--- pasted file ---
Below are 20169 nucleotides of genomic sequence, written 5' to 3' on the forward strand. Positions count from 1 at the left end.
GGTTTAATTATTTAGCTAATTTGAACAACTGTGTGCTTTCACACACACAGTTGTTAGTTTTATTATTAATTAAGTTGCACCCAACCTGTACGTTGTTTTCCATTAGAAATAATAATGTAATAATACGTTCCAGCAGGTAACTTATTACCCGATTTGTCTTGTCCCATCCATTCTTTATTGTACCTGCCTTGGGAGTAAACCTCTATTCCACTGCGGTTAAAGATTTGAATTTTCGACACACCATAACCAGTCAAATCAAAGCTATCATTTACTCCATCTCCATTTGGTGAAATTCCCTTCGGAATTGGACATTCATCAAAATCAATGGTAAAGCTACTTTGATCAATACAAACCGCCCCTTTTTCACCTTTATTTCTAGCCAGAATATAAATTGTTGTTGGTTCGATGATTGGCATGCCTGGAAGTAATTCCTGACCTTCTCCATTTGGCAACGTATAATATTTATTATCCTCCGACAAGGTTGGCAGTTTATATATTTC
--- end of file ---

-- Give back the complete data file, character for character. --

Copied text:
Below are 20169 nucleotides of genomic sequence, written 5' to 3' on the forward strand. Positions count from 1 at the left end.
GGTTTAATTATTTAGCTAATTTGAACAACTGTGTGCTTTCACACACACAGTTGTTAGTTTTATTATTAATTAAGTTGCACCCAACCTGTACGTTGTTTTCCATTAGAAATAATAATGTAATAATACGTTCCAGCAGGTAACTTATTACCCGATTTGTCTTGTCCCATCCATTCTTTATTGTACCTGCCTTGGGAGTAAACCTCTATTCCACTGCGGTTAAAGATTTGAATTTTCGACACACCATAACCAGTCAAATCAAAGCTATCATTTACTCCATCTCCATTTGGTGAAATTCCCTTCGGAATTGGACATTCATCAAAATCAATGGTAAAGCTACTTTGATCAATACAAACCGCCCCTTTTTCACCTTTATTTCTAGCCAGAATATAAATTGTTGTTGGTTCGATGATTGGCATGCCTGGAAGTAATTCCTGACCTTCTCCATTTGGCAACGTATAATATTTATTATCCTCCGACAAGGTTGGCAGTTTATATATTTC